Loving God is my greatest goal in life
LETTER FROM the SEMINARY
This series was written when seminarian Mauricio Carrasco was studying for the priesthood and chronicles the joys and struggles of his formation along the way. Today, Father Mauricio Carrasco is a priest serving the people of the Diocese of Little Rock.
By Mauricio Carrasco
"But whatever gain I had, I counted as a loss for the sake of Christ. Indeed I count everything as loss because of the surpassing worth of knowing Christ Jesus my Lord." (Philippians 3:7-8)
When I was struggling with the decision to enter seminary, a priest recommended the following mental exercise: He said, "Think of yourself as an 80-year-old man. Imagine yourself looking back in life, a life in which you married and became a professional. What comes to mind and how does that make you feel? Then think of yourself as an 80-year-old man that lived his life as a priest. When you imagine looking back on your life, what comes to mind and how does that make you feel?"
When I considered the first option, I would imagine myself as an 80-year-old proud parent of several children, all of whom were well accomplished. I saw myself proudly bragging about them; glad also to have a wife that always affirmed me and thankful to be surrounded by people who knew me. Even at 80 years old, people knew me and respected me because of all my accomplishments. I felt really good.
When I considered the second option, I would imagine myself as an 80-year-old priest, that priest that everyone knows and respects. He is that priest that wrote all those wonderful books. He gave wonderful conferences. He served so many parishes. And now, as a wise, kind and loving old man, he is a spiritual director. He no longer has to go out to people, they come to seek him. This also made me feel really good.
In the end, this mental exercise wasn't very helpful at all; both options seemed to me to be equally great. But the problem was not the exercise, it was my underlying dream. I was imagining two vocations, but my underlying dream was to find affirmation. As a married man, I wanted to find affirmation in my children, in my accomplishments, in my career and in my wife. The same was true when I imagined myself as a priest; only in that case, I was dreaming of finding affirmation in my parishioners and in my success as a preacher and spiritual director.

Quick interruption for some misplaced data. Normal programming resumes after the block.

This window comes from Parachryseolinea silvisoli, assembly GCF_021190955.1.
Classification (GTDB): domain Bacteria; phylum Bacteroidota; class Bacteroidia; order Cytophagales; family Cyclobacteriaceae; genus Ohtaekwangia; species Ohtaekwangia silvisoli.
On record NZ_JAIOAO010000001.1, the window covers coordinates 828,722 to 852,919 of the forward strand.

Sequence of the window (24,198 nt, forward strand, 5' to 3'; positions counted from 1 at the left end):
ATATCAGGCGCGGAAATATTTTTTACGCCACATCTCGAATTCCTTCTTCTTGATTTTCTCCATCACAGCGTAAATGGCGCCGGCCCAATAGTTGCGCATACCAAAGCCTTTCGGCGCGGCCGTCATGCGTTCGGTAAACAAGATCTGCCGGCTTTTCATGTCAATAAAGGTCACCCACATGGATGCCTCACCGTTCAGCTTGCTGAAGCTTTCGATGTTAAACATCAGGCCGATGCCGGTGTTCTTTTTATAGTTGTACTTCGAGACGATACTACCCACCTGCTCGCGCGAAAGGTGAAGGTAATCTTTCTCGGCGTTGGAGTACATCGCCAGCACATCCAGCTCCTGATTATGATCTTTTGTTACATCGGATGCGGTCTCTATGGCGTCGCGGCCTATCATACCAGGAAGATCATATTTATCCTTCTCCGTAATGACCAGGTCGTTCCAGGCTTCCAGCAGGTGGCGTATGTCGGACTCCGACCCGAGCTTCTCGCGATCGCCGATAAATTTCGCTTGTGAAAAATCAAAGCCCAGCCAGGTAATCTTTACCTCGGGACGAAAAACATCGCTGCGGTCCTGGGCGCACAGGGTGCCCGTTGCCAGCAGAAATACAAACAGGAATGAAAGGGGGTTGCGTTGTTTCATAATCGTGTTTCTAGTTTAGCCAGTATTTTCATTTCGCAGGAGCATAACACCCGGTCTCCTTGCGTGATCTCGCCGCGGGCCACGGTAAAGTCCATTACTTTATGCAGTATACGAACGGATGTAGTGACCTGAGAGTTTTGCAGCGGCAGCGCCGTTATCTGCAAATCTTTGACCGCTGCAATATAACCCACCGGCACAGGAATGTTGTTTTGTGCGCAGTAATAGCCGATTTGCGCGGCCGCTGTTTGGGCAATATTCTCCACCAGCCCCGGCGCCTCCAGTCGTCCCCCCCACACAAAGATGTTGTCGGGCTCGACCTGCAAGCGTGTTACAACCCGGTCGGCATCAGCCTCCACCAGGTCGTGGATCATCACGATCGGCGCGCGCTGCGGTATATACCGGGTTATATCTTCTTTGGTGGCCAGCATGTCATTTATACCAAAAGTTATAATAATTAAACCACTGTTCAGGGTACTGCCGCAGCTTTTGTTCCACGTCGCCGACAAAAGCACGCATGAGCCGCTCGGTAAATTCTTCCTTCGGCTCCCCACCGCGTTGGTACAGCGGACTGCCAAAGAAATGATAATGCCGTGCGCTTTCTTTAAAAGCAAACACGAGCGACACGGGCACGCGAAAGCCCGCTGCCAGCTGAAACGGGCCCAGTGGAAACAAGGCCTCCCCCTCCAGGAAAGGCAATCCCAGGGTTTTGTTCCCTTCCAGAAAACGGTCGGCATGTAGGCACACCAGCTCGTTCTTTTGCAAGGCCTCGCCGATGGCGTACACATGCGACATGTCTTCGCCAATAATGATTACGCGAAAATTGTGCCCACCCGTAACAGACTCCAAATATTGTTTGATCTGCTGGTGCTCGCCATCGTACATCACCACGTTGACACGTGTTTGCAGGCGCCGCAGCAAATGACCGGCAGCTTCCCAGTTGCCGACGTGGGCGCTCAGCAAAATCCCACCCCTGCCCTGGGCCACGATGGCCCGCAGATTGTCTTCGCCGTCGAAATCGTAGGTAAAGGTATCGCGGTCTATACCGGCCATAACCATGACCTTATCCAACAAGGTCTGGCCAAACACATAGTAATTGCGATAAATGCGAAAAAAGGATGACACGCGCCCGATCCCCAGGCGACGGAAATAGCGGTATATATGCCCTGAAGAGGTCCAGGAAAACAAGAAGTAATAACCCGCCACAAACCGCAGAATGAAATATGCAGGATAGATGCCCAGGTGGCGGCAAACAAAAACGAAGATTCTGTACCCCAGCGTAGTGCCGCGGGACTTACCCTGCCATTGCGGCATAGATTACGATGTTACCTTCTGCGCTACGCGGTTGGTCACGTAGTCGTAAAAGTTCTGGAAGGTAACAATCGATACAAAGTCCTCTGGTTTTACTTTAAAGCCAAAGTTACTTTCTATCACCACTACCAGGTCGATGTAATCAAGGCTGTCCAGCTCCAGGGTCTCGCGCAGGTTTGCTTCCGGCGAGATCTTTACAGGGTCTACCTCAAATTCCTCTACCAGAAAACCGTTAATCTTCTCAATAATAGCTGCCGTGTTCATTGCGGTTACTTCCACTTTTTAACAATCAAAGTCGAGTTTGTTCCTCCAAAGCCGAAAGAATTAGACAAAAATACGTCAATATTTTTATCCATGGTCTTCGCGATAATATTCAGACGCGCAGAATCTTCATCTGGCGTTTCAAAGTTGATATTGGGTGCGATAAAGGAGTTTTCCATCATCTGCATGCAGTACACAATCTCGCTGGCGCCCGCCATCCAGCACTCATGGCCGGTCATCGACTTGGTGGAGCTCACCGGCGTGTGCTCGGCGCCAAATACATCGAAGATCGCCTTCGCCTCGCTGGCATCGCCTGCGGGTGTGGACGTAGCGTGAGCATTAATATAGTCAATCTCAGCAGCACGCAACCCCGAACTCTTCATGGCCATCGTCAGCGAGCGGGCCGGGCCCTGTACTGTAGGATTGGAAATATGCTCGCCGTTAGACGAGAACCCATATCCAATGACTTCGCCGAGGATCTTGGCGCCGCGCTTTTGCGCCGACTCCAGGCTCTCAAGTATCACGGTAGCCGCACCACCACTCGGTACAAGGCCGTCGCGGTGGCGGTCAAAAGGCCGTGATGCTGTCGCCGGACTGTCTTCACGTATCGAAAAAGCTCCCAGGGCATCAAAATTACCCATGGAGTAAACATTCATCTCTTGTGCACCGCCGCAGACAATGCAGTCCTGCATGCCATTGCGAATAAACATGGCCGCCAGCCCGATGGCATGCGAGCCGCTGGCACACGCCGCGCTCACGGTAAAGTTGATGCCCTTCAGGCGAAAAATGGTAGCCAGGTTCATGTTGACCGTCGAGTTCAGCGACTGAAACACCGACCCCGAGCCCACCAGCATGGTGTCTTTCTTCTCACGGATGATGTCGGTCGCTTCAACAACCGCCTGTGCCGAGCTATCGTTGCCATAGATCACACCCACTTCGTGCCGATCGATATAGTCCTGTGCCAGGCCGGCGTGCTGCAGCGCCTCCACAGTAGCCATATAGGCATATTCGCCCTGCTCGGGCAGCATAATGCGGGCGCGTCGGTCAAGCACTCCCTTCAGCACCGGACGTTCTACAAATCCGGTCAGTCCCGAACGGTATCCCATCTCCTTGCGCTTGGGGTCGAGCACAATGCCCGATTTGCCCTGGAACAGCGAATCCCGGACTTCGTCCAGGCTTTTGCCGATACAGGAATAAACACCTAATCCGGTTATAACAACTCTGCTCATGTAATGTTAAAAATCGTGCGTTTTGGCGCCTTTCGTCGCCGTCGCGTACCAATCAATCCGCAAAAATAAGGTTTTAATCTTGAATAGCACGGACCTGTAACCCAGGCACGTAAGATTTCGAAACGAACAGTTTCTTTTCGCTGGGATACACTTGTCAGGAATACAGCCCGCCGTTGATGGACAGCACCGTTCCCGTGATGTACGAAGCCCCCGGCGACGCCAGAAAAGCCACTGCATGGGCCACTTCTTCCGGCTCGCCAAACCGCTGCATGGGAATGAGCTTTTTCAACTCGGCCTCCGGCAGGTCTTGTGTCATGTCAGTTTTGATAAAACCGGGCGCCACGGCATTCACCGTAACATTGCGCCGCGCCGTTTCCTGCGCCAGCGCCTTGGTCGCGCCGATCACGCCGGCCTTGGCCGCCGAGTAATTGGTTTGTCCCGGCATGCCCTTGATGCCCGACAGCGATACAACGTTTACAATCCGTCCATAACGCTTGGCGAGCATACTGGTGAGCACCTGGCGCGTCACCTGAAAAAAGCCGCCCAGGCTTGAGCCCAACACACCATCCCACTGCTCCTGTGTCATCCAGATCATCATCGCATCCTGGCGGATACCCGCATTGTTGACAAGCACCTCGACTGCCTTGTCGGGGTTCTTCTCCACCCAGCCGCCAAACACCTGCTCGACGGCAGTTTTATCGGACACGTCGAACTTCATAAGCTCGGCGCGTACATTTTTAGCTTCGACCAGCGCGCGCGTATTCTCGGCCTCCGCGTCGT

A few days away from ordination, I must say I feel a great sense of peace and joy. I am sure that the Lord has called me to this vocation, and I cannot see myself being anything but a priest.
If a young man was to ask me how he should go about discerning his vocation, I would say the following: Think of yourself as an 80-year-old man. Do not imagine yourself as either married or as a priest. But only imagine that as an 80-year-old man you can no longer speak or write, and that mostly everyone has forgotten everything great you have done. Imagine that you don't have people acknowledging your great accomplishments in life.
When you are ready to let go of all this worldly affirmation, then you are ready to start thinking about a vocation. No vocation in life is an accomplishment, and if it is, it is a very small accomplishment on our part. Our greatest blessing and affirmation comes from knowing Christ. This is a lesson I have to keep learning over and over again in my life.
So here is my dream and my greatest expectation as a priest. I pray to God that at the end of my life, I will have come to know Christ Jesus so intimately that I will consider all my accomplishments a loss, insignificant at the very least. And I pray that when people remember me, they will not remember what I have done, but that they will say, "That man knew and loved the Lord."
This was the final "Letter from the Seminary" from Mauricio Carrasco. It was published in Arkansas Catholic on May 19, 2012, and he was ordained a priest on May 26, 2012 at Christ the King Church in Little Rock. This article is copyrighted by the Diocese of Little Rock. All rights reserved. It may be copied or redistributed with acknowledgement and permission of the publisher.